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Israel lawmaker emerging as main foil to Netanyahu

Saturday - 6/29/2013, 5:19am  ET

In this photograph made on Thursday, June 27, 2013, Israeli Deputy Minister of Defense Dani Danon speaks during an interview to the Associated Press in his office in Tel Aviv, Israel. Danny Danon says he has no problem with his party leader, Israel’s prime minister _ so long as he doesn't make peace. The ambitious deputy defense minister isn’t a household name internationally yet, but at home he has emerged as an unlikely opponent to Benjamin Netanyahu and his strongest opposition within the hawkish ruling Likud Part (AP Photo/Dan Balilty)

ARON HELLER
Associated Press

TEL AVIV, Israel (AP) -- Danny Danon says he has no problem with his party leader, Israel's prime minister -- so long as he doesn't make peace.

The ambitious deputy defense minister isn't a household name internationally yet, but at home he has emerged as an unlikely opponent to Benjamin Netanyahu and his strongest opposition within the hawkish ruling Likud Party.

A soft-spoken lawmaker with a penchant for sharp suits, Danon is suddenly a major stumbling block toward Palestinian statehood as U.S. Secretary of State John Kerry embarks on his latest push to restart long-dormant peace talks.

While Netanyahu attempts to convince the world of his peaceful intentions and sincere commitment to establishing a Palestinian state as part of a final peace settlement, Danon has repeatedly defied the prime minister's stance while generating the type of political power that could hinder Netanyahu's ability to make concessions.

His rising influence has raised Palestinian suspicions that Netanyahu is unwilling --and unable -- to make peace. From his plush office on the 15th-floor of the gleaming, state-of-the-art Defense Ministry complex in Tel Aviv, Danon does nothing to dispel the suspicions.

"I think the prime minister knows that if he is presenting the ideology of the Likud Party we all support him," Danon said, noting that Likud has only had four leaders in its 65-year history. "It means that we do respect our leaders. But if the leader decides to go to the other direction then ... there will be changes within the Likud."

The Likud has long been the leader of Israel's nationalist camp, believing the country should control all of the biblical Land of Israel between the Mediterranean Sea and the Jordan River. But Netanyahu and other party moderates have gradually come to the conclusion that there is no choice but to divide the land between a Jewish state and a Palestinian one.

Danon, 42, is among a group of young hard-liners who rose to prominence during a Likud primary vote last year. These officials, including Deputy Foreign Minister Zeev Elkin, Knesset speaker Yuli Edelstein, deputy transportation minister Tzipi Hotovely and coalition whip Yariv Levin, oppose the establishment of a Palestinian state and are strong proponents of building settlements in east Jerusalem and the West Bank. The Palestinians claim both areas, captured by Israel in the 1967 war, for their future state.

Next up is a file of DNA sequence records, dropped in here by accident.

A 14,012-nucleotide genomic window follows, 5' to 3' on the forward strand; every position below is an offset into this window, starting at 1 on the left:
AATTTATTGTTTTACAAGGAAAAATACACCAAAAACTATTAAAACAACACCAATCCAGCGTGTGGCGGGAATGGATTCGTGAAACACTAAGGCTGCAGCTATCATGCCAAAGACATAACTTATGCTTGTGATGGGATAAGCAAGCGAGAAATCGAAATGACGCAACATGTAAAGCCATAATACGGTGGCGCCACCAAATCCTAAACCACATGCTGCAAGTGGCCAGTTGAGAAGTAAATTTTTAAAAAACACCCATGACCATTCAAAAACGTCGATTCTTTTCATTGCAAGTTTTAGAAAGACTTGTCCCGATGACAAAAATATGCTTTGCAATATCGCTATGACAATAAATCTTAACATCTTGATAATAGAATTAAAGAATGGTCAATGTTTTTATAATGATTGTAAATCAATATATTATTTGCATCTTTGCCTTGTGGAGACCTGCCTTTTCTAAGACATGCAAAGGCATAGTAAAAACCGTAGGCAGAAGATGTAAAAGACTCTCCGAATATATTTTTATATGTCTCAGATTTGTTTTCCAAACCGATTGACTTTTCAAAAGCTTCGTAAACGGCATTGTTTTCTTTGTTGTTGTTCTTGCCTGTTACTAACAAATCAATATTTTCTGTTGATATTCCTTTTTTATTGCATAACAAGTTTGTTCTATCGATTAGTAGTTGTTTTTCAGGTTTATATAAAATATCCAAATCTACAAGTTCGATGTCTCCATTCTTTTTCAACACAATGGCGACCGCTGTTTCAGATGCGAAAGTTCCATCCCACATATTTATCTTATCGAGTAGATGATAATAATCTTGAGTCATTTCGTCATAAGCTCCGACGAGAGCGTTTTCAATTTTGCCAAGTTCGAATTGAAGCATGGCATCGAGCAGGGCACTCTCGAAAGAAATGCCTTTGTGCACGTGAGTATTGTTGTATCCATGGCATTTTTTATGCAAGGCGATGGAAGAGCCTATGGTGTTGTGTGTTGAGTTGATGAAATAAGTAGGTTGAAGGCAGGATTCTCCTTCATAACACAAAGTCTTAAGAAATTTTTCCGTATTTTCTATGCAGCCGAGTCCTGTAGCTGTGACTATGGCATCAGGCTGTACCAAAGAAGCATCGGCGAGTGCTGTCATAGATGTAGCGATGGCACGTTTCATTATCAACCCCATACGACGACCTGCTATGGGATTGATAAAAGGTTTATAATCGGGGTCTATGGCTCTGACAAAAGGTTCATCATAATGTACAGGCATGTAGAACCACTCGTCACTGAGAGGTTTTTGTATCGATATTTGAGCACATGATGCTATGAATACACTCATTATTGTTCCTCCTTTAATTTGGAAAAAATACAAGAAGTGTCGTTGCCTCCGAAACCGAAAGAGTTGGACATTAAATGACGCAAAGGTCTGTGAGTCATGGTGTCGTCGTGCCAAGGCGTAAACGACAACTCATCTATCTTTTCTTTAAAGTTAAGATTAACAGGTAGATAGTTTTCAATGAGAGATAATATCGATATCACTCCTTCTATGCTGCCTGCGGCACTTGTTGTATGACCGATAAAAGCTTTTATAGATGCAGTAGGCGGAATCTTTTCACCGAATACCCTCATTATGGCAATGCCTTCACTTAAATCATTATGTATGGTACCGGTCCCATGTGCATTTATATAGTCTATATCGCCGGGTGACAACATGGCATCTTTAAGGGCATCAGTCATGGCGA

Danon, a secular father of three, is the most vocal and has become the brightest star and strongest counterforce within the party. He finished fifth in the slate of candidates chosen in last year's primary, well ahead of many party stalwarts, and this week he was overwhelmingly elected head of the Likud convention with 86 percent of the vote. On Sunday, he is expected to score another landslide victory and become chairman of the Likud Central Committee, a key position that will grant him power to set the agenda of the committee's 3,500 members and complicate any Netanyahu initiatives.

He has also generated an impressive following in America, particularly among Christian evangelicals. His recent English-language book -- "Israel: the will to prevail" -- outlines his vision of further Israeli control over the West Bank. It won't find many fans in the Obama administration, but it did receive high praise from two of Danon's closest American allies: former presidential candidate Mike Huckabee and conservative TV personality Glenn Beck.

The front page of Friday's mass-daily Yediot Ahronot points to Danon's surge to prominence at home. Under the headline "Between Kerry and Danon," a cartoon shows Danon and others pinning Netanyahu to the ground. The paper's humor column has a mock quote from Kerry saying he is optimistic his visit can help promote a "brave and effective negotiation between Netanyahu and Danny Danon."

Danon, until recently a rather anonymous backbencher, has garnered so much influence that Netanyahu's chief peace negotiator, Justice Minister Tzipi Livni, recently called on the prime minister to reject "Danonism" and forge ahead toward peace. The Palestinian chief negotiator, Saeb Erekat, had also cited Danon by name as someone who is killing the prospect of peace.

Danon remains undeterred and is convinced Netanyahu does not have the political backing to cede parts of the West Bank.

"I think that the majority of people, not only inside the Likud, but also within the Israeli public, will not support such a dangerous initiative," he said of a Palestinian state. "It is not just my personal opinion. I represent a lot of people ... that think like me that the idea of land for peace doesn't work anymore."

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